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Port Authority Employees See Rapid Increase In COVID Cases, 2 Operators Died

Ryan Loew
90.5 WESA

Two operators for Port Authority of Allegheny County died from COVID-19, the agency reported on Monday. One man was 57 and the other was 34.

In a press release, Port Authority officials said the names of the two men are being withheld out of respect for the families.

“Today our hearts are broken,” said Katharine Kelleman, Port Authority’s CEO. “Their commitment to serve customers was truly emblematic of all of our frontline employees.”

The 57-year-old operator last worked out of the East Liberty garage on Nov. 25. He tested positive for the coronavirus on Dec. 4 and died two days later. The 34-year-old operator last worked out of the Collier garage on Nov. 24, and tested positive for coronavirus the next day. He died on Monday.

During the course of the pandemic 186 Port Authority employees have tested positive for COVID-19. Nearly 70 % – or 127 cases – have occurred since Nov. 1, officials said.

Neither Port Authority officials nor a representative for Local 85 of the Amalgamated Transit Union were immediately available for comment.

Laura Wiens leads advocacy group Pittsburghers for Public Transit. She said Port Authority has been responsive and proactive in trying to protect employees during the pandemic, but public transit is public space.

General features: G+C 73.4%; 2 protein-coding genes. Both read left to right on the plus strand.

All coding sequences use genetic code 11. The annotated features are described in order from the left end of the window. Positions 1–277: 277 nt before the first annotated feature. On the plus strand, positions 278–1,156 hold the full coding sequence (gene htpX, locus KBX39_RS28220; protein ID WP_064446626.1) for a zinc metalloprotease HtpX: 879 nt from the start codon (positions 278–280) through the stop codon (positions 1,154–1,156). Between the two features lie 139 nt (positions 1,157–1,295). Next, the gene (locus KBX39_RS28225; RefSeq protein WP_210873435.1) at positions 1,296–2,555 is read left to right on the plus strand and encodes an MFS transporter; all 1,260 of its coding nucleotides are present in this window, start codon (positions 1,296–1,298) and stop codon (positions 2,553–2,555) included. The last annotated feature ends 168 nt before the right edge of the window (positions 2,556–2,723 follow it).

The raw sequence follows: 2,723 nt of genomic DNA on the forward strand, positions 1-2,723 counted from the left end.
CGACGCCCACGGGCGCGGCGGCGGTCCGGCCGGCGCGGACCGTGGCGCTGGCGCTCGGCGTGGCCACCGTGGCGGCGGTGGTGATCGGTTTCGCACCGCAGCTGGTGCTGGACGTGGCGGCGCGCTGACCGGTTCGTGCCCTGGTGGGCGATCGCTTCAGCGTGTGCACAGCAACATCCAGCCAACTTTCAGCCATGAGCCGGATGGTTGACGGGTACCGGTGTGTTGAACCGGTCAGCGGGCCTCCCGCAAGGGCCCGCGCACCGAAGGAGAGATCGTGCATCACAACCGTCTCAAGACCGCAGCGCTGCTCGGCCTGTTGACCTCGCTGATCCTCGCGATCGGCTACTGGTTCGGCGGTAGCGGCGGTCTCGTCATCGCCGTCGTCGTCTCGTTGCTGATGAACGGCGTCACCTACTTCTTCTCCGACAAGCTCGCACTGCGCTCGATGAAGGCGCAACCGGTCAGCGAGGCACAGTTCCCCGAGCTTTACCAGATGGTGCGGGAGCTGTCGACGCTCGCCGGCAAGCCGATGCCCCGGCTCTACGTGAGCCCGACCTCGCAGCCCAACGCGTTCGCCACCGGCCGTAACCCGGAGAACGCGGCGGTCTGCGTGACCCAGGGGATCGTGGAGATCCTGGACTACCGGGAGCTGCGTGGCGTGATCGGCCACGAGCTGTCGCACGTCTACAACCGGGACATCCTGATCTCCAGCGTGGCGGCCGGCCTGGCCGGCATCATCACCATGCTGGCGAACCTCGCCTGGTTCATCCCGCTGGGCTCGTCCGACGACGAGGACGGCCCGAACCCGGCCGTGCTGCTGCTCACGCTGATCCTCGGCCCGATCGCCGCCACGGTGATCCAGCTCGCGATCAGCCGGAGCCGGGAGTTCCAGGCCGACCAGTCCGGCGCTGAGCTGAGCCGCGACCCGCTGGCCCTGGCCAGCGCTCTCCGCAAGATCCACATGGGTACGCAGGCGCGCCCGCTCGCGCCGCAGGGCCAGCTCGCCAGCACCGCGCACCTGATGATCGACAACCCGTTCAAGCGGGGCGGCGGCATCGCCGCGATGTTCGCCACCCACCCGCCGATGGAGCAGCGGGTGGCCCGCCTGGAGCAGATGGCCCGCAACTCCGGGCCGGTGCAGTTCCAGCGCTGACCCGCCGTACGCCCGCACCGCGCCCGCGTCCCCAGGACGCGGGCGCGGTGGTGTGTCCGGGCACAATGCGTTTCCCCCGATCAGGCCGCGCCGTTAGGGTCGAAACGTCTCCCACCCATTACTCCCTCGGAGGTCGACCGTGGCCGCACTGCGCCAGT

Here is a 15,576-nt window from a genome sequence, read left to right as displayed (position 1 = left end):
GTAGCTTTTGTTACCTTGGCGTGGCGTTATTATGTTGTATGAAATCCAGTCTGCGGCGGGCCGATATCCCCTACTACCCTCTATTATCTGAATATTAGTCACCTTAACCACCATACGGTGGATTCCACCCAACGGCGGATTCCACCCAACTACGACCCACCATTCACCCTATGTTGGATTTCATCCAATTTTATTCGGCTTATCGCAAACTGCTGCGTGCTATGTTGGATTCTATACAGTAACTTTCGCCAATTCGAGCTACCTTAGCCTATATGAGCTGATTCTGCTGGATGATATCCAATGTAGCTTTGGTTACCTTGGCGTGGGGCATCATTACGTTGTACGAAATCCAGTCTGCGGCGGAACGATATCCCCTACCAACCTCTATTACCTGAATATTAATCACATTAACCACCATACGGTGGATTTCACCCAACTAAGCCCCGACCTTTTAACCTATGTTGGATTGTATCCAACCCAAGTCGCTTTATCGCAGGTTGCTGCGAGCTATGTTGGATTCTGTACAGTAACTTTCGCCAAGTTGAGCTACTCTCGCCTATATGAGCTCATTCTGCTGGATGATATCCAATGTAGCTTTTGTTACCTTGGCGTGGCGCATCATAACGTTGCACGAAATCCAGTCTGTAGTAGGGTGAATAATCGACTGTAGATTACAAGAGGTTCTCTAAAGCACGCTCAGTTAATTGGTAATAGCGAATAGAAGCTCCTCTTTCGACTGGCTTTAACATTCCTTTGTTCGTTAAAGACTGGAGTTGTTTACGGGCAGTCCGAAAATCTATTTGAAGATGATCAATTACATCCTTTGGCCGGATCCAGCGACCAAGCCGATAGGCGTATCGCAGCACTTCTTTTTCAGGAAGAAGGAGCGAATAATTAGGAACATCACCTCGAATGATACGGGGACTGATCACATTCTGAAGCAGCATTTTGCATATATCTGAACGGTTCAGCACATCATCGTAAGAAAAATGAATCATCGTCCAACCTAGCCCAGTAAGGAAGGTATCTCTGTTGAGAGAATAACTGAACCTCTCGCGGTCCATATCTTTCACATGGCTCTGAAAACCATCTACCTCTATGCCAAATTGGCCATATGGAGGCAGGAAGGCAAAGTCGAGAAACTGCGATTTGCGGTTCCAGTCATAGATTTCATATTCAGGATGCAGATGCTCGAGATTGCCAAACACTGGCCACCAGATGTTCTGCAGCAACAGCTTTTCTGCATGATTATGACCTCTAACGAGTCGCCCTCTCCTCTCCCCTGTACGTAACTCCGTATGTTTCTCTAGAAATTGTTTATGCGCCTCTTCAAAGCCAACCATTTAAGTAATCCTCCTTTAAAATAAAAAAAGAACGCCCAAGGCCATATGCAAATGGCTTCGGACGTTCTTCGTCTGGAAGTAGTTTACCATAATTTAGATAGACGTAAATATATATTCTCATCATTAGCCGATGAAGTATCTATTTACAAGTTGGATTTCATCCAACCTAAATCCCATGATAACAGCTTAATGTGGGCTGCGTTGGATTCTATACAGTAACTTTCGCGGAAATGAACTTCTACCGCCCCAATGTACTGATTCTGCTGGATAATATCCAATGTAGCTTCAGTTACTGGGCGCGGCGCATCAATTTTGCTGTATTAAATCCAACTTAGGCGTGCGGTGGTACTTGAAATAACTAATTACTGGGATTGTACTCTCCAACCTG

“So it’s going to be reflective of what’s happening in the broader community,” she said. “If we’re not tamping down the rises in cases in Allegheny more broadly I think we should continue to expect that transit workers are putting their lives at risk.”

Since the pandemic began, the group has advocated for state and federal elected officials to show “moral leadership,” to pass legislation that would support front line workers through a suite of policies such as hazard pay.

“Those things are just not happening,” said Wiens. “The deaths of two transit operators this week was a preventable tragedy. It was a failure of political leadership.”

Cases of COVID-19 in Allegheny County continue to rise at a rapid rate. Last week, Pennsylvania Secretary of Health Dr. Rachel Levine said, statewide, intensive care beds are at 85 percent capacity, and will be filled by the end of the month.

This story was updated at 4:24 p.m. on Monday, Dec. 7 to include comment from Pittsburghers for Public Transit.

Margaret J. Krauss is WESA’s senior reporter. She covers development and transportation, and has produced award-winning podcasts on housing, work, and Pittsburgh’s lesser-known history. Before joining the newsroom full time, she covered the challenges facing Pennsylvania cities as a statewide reporter, and spent another life as an assistant editor for National Geographic Kids Magazine in Washington, D.C. She can be reached at
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